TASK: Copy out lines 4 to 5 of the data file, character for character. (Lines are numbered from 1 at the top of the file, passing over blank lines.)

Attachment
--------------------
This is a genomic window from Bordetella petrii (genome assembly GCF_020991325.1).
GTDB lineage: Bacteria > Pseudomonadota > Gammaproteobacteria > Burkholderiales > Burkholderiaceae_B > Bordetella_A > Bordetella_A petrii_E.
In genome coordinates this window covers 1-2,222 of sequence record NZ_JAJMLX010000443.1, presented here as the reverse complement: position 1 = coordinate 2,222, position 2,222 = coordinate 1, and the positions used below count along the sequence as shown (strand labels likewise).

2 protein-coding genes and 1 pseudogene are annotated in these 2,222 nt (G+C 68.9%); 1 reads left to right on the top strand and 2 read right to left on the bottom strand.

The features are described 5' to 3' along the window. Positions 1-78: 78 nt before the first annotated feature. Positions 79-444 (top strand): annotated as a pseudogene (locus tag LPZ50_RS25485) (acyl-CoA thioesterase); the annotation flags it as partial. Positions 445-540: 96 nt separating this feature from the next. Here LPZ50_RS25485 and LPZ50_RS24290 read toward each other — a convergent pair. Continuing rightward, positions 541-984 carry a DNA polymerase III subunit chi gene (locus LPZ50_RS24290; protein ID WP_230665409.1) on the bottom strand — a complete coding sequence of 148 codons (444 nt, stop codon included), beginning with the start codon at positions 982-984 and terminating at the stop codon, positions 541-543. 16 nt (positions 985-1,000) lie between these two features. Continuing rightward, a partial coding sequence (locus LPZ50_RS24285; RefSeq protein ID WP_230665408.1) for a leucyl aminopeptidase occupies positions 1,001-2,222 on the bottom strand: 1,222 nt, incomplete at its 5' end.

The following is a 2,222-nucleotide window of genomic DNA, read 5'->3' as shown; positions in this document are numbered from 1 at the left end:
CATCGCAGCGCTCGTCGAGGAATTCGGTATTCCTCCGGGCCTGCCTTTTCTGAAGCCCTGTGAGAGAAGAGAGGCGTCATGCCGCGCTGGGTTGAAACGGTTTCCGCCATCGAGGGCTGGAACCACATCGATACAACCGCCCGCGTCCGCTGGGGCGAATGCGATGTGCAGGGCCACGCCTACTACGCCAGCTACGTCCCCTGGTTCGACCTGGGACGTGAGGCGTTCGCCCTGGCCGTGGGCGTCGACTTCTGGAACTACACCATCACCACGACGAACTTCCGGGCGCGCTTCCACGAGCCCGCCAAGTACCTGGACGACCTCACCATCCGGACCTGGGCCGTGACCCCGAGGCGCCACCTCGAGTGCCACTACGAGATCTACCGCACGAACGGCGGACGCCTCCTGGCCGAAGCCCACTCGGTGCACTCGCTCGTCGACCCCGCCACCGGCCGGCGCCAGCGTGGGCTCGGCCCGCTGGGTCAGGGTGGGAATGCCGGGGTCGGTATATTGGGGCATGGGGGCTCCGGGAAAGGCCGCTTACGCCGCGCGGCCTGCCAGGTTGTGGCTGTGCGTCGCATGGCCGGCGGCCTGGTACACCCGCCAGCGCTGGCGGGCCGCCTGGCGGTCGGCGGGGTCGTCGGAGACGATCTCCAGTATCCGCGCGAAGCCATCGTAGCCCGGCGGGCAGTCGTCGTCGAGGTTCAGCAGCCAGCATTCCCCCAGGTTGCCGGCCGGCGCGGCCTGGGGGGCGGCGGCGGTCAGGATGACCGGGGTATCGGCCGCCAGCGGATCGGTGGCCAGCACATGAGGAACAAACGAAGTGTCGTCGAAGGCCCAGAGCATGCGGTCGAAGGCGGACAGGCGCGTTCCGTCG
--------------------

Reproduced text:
2 protein-coding genes and 1 pseudogene are annotated in these 2,222 nt (G+C 68.9%); 1 reads left to right on the top strand and 2 read right to left on the bottom strand.

The features are described 5' to 3' along the window. Positions 1-78: 78 nt before the first annotated feature. Positions 79-444 (top strand): annotated as a pseudogene (locus tag LPZ50_RS25485) (acyl-CoA thioesterase); the annotation flags it as partial. Positions 445-540: 96 nt separating this feature from the next. Here LPZ50_RS25485 and LPZ50_RS24290 read toward each other — a convergent pair. Continuing rightward, positions 541-984 carry a DNA polymerase III subunit chi gene (locus LPZ50_RS24290; protein ID WP_230665409.1) on the bottom strand — a complete coding sequence of 148 codons (444 nt, stop codon included), beginning with the start codon at positions 982-984 and terminating at the stop codon, positions 541-543. 16 nt (positions 985-1,000) lie between these two features. Continuing rightward, a partial coding sequence (locus LPZ50_RS24285; RefSeq protein ID WP_230665408.1) for a leucyl aminopeptidase occupies positions 1,001-2,222 on the bottom strand: 1,222 nt, incomplete at its 5' end.